In a similar way, calling Jesus Christ “Lord” is more than giving Him a particular name or title. Peter says in his first letter “Sanctify Christ as Lord in your hearts” (1 Peter 3:15a). In this context I believe “sanctify” refers to the second meaning of the word listed in the Oxford English Dictionary: “make legitimate or binding.” Some synonyms would be “permit, allow, authorize, legitimize.”

I particularly like the last two because Peter’s command seems so proactive, as if this is something each Christian must do.

Interestingly, and in stark contrast, Jesus tells a group of people following Him that at the judgment there will be people calling Him Lord, Lord, and He’ll say, “I never knew you.”

“Not everyone who says to Me, ‘Lord, Lord,’ will enter the kingdom of heaven, but he who does the will of My Father who is in heaven will enter. Many will say to Me on that day, ‘Lord, Lord, did we not prophesy in Your name, and in Your name cast out demons, and in Your name perform many miracles?’ And then I will declare to them, ‘I never knew you; DEPART FROM ME, YOU WHO PRACTICE LAWLESSNESS.’ ” (Matt 7:21-23)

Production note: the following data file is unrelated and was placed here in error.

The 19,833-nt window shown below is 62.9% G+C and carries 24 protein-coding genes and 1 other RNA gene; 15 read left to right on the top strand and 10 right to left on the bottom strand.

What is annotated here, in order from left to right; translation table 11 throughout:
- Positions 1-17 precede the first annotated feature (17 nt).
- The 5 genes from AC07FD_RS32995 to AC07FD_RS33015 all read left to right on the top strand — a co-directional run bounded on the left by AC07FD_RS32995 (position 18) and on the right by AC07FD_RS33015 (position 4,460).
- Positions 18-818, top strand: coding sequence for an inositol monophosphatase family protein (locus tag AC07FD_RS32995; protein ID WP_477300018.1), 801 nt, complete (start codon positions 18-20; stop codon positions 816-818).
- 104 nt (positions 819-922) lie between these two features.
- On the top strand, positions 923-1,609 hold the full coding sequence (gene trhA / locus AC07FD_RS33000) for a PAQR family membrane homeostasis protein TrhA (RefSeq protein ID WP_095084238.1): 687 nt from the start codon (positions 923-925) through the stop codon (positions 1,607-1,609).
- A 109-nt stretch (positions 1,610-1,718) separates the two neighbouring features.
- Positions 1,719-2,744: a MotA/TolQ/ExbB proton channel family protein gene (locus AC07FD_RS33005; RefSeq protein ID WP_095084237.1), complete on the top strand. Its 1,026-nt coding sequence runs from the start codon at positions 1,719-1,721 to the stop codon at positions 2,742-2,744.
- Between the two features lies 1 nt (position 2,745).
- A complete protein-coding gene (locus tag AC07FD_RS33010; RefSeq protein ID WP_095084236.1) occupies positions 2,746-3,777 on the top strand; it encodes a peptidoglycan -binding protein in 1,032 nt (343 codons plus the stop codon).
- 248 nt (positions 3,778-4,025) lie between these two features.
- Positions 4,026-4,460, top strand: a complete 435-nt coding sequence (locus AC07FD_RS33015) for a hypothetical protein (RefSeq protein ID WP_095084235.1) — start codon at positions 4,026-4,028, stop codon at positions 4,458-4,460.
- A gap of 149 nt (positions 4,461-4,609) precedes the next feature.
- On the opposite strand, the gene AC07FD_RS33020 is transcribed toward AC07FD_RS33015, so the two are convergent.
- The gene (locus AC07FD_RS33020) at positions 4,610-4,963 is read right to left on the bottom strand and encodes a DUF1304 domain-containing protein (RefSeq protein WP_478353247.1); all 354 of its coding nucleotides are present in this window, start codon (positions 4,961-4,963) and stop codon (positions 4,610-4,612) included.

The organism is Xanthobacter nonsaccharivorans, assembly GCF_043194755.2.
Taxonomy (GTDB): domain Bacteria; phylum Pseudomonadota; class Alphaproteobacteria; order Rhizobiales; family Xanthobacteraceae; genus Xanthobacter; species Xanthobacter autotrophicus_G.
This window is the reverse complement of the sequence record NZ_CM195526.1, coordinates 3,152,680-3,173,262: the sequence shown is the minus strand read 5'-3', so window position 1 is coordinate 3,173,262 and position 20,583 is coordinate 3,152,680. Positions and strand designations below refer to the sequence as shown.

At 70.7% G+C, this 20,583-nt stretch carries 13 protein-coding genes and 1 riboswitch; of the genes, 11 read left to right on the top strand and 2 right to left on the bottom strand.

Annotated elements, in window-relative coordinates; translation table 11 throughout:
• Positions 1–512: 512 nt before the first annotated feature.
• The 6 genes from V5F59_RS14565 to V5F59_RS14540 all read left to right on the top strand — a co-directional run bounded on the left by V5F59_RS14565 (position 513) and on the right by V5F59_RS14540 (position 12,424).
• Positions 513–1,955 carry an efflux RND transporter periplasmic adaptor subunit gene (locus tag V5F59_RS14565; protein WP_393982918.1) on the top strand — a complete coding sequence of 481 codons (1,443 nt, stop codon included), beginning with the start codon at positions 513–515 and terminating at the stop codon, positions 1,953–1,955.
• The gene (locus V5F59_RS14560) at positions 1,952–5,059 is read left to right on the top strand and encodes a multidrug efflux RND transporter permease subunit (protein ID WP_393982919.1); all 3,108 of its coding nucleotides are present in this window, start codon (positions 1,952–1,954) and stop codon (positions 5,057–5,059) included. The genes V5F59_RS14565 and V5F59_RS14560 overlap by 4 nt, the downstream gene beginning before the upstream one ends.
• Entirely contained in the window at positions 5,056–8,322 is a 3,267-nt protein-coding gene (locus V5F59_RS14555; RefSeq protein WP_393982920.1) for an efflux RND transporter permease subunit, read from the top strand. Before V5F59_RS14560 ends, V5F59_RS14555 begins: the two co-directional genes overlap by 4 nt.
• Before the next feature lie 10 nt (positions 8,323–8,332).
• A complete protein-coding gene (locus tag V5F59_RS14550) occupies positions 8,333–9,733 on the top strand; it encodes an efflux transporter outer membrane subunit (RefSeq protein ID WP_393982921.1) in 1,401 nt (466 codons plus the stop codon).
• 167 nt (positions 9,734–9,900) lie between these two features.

How can this be? Doesn’t Paul say in 1 Corinthians something different?

Therefore I make known to you that no one speaking by the Spirit of God says, “Jesus is accursed”; and no one can say, “Jesus is Lord,” except by the Holy Spirit. (1 Cor. 12:3)

In context, what Paul said reinforces what Jesus said. Jesus was pointing out that some people will know who He is and will even identify with Him and claim they are working for Him, but they are not obeying Him.

Paul, in his letter, discussed the work of the Holy Spirit, including the quality of love that is the “more excellent way,” and which just happens to be the command Jesus gave His disciples:
“This I command you, that you love one another” (John 15:17).

Unfortunately, there are many false teachers who distort the truth about Jesus.

Some, such as the Church of Jesus Christ of Latter-day Saints, will call Him the Son of God and even God, but they’ll define those terms in ways that undermine Christ’s true nature. Others who believe they are supposed to hold His feet to the fire of His own promises, order Him around as if He had come to serve them, not as if He is their Lord. Another group believes Jesus is a good example because He was so loving, because He overcame His “dark side.” They miss His deity.

These and other false ideas about who Jesus is affect what a person means by saying He is Lord. It reminds me of the people of Israel calling the golden calf they made by God’s holy name. They could say, Here is your God all they wanted, but their words did not make that idol God.

So too with Jesus. Calling Him Lord takes on meaning only if we know who He is and sanctify Him as Lord in our hearts.

Published in: on November 12, 2012 at 6:52 pm  Comments Off on More Than A Name  
Tags: , ,
%d bloggers like this: